“Um, it’s a hard grape to grow, as you know. Right? It’s uh, it’s thin-skinned, temperamental, ripens early. It’s, you know, it’s not a survivor like Cabernet, which can just grow anywhere and uh, thrive even when it’s neglected. No, Pinot needs constant care and attention. You know? And in fact it can only grow in these really specific, little, tucked away corners of the world. And, and only the most patient and nurturing of growers can do it, really. Only somebody who really takes the time to understand Pinot’s potential can then coax it into its fullest expression. Then, I mean, oh its flavors, they’re just the most haunting and brilliant and thrilling and subtle and… ancient on the planet.”
Miles, from the Oscar-nominated 2004 film, Sideways.
And so began the rush for Pinot Noir. Sales of wine made from Burgundy’s famous red grape surged in the States, while those made from Merlot – and guess which we grow here – dropped like a stone. E & J Gallo, with their newly developed French brand of wines sourced from the vast, loosely controlled Languedoc region, were perfectly positioned to exploit the trend. ‘Red Bicyclette’ already came in Chardonnay, Merlot and Syrah flavours, so surely it would be possible to produce a Pinot Noir. Calls to a few brokers in the south of France were probably all that was necessary, even if it had been overlooked that Pinot “can only grow in these really specific, little, tucked away corners of the world.”
For the French, wine sales were falling, and export sales to the US in particular had plummeted since the so-called ‘cheese-eating surrender monkeys’ had refused to support Bush and Blair and their 2003 invasion of Iraq. French Fries had been replaced by the Freedom variety. Faced with the choice of a huge sale or nothing, it’s easy to see how it got out of hand.
When we first arrived in France ten years ago, we were told that there are two sets of rules here. The first set of rules is the legal stuff, while the second set of rules are the ones you must follow to get around the first. Then there’s just a natural way of doing things. After his handball had broken Irish hearts by cheating them out of the 2010 FIFA World Cup, the highly respected Thierry Henri declared “The ball hit my hand, my arm even, the ball is right in front of me, I played it and the ref allowed it. That’s the question you should ask him.” In other words, it’s up to the authorities to get it right.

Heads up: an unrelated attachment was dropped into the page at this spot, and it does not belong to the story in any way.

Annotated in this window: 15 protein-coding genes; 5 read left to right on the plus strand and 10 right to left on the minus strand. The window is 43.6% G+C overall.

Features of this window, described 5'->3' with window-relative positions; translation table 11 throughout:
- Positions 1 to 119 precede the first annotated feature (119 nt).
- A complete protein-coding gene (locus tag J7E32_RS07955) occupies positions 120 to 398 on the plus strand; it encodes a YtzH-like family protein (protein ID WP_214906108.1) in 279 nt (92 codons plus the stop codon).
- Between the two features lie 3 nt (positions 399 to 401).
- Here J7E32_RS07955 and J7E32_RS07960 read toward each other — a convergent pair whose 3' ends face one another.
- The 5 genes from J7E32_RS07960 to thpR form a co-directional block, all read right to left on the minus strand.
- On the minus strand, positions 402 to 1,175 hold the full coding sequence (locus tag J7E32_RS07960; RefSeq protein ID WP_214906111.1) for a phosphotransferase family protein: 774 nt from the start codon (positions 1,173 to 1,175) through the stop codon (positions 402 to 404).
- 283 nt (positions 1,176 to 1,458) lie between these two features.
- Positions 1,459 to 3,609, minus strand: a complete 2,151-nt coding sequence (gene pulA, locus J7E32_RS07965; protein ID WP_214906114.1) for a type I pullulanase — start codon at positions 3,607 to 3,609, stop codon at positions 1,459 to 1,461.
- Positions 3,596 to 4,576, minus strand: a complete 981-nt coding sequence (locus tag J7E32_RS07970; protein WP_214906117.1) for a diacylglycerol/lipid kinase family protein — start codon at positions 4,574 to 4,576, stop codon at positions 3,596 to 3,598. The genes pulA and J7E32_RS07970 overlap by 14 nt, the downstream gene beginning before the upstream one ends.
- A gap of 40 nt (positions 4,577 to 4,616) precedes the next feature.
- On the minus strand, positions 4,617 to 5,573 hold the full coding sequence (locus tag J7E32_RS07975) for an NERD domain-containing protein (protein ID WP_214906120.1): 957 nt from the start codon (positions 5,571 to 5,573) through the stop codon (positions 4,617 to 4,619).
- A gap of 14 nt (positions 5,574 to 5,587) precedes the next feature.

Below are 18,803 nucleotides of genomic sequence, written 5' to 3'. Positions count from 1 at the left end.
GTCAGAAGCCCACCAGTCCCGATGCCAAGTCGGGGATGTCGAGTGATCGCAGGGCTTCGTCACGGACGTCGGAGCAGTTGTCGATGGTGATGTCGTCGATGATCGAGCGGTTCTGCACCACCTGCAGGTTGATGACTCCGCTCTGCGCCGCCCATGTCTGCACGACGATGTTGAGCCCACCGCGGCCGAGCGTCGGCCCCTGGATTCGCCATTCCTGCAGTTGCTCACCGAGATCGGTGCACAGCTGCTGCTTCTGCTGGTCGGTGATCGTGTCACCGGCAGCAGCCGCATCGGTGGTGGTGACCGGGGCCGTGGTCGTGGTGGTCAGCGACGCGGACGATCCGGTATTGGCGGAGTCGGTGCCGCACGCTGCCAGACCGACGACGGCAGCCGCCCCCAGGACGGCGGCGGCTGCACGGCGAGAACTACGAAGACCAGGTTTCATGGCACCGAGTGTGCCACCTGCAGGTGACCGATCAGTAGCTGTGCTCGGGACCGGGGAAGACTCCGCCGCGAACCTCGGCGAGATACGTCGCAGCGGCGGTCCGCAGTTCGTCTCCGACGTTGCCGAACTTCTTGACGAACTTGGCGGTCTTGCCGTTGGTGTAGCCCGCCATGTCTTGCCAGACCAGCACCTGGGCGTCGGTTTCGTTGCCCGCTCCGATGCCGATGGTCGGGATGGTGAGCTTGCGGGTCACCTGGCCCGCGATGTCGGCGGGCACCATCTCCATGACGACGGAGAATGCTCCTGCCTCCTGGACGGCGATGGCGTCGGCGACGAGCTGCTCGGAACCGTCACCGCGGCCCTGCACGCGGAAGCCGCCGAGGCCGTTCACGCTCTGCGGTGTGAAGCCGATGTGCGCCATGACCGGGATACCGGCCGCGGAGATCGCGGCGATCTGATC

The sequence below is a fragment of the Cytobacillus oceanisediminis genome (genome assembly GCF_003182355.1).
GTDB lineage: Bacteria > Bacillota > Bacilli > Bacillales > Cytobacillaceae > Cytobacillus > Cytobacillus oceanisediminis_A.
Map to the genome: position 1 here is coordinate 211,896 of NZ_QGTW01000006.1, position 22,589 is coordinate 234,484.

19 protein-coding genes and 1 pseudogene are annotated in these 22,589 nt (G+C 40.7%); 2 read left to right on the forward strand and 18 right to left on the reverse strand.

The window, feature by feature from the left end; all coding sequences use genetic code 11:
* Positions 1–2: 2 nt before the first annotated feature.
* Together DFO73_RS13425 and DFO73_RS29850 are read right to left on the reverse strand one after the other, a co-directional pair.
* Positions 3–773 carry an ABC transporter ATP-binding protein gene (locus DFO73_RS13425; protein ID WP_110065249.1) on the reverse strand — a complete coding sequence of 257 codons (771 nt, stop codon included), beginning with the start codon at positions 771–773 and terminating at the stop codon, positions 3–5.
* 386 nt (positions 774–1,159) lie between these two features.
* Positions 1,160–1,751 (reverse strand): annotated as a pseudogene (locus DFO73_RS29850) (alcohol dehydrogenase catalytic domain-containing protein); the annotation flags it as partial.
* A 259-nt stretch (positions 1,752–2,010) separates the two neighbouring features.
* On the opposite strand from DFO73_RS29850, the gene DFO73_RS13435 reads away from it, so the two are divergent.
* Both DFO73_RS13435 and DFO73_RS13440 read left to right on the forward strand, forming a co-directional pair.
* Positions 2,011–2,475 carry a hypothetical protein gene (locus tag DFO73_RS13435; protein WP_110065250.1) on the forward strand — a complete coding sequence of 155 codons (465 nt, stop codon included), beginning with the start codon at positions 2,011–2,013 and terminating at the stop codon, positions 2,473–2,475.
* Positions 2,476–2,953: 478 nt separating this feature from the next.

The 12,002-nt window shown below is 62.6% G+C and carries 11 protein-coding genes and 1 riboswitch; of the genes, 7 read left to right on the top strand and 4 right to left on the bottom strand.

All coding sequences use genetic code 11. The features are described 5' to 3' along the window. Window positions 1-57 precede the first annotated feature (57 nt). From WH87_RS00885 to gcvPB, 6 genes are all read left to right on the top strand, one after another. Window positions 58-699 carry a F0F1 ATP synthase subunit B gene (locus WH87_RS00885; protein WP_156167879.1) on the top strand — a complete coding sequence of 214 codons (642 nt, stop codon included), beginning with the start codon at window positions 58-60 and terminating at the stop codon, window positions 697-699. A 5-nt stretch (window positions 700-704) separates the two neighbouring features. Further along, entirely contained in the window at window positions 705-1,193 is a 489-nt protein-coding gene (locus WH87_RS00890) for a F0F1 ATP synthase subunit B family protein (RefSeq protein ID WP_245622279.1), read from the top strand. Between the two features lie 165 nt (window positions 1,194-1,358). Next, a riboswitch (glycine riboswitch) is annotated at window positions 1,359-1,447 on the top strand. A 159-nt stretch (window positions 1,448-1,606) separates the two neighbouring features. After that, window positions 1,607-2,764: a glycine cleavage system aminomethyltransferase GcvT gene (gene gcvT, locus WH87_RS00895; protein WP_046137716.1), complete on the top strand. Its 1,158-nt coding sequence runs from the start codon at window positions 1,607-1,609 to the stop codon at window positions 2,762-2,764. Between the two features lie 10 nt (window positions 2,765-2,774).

In a modern wine world that focuses on brand and grape variety, it’s easy to forget that the French authorities are obsessed with origin, not brand or grape – as long as the variety is permitted. If you asked a Co-op in Bordeaux to supply a truckload of Rosé made from Cabernet Franc, I doubt they’d worry too much about the inclusion of a large dollop of Cabernet Sauvignon or even Merlot. Mind you, it’s hard to believe that the volumes involved in the Languedoc scam, under Vin de Pays control, could have happened in an area that is covered by stricter Appellation Controlée rules, as the whole of Bordeaux is.
And under those rules, I really shouldn’t be growing that Pinot Noir I planted. But that’s another story.
For any wine zealots out there, let’s keep the faith by ending with Maya’s words from Sideways:
“I like to think about the life of wine. How it’s a living thing. I like to think about what was going on the year the grapes were growing; how the sun was shining; if it rained. I like to think about all the people who tended and picked the grapes. And if it’s an old wine, how many of them must be dead by now. I like how wine continues to evolve, like if I opened a bottle of wine today it would taste different than if I’d opened it on any other day, because a bottle of wine is actually alive. And it’s constantly evolving and gaining complexity. That is, until it peaks, like your ’61. And then it begins its steady, inevitable decline.
And it tastes so fucking good.”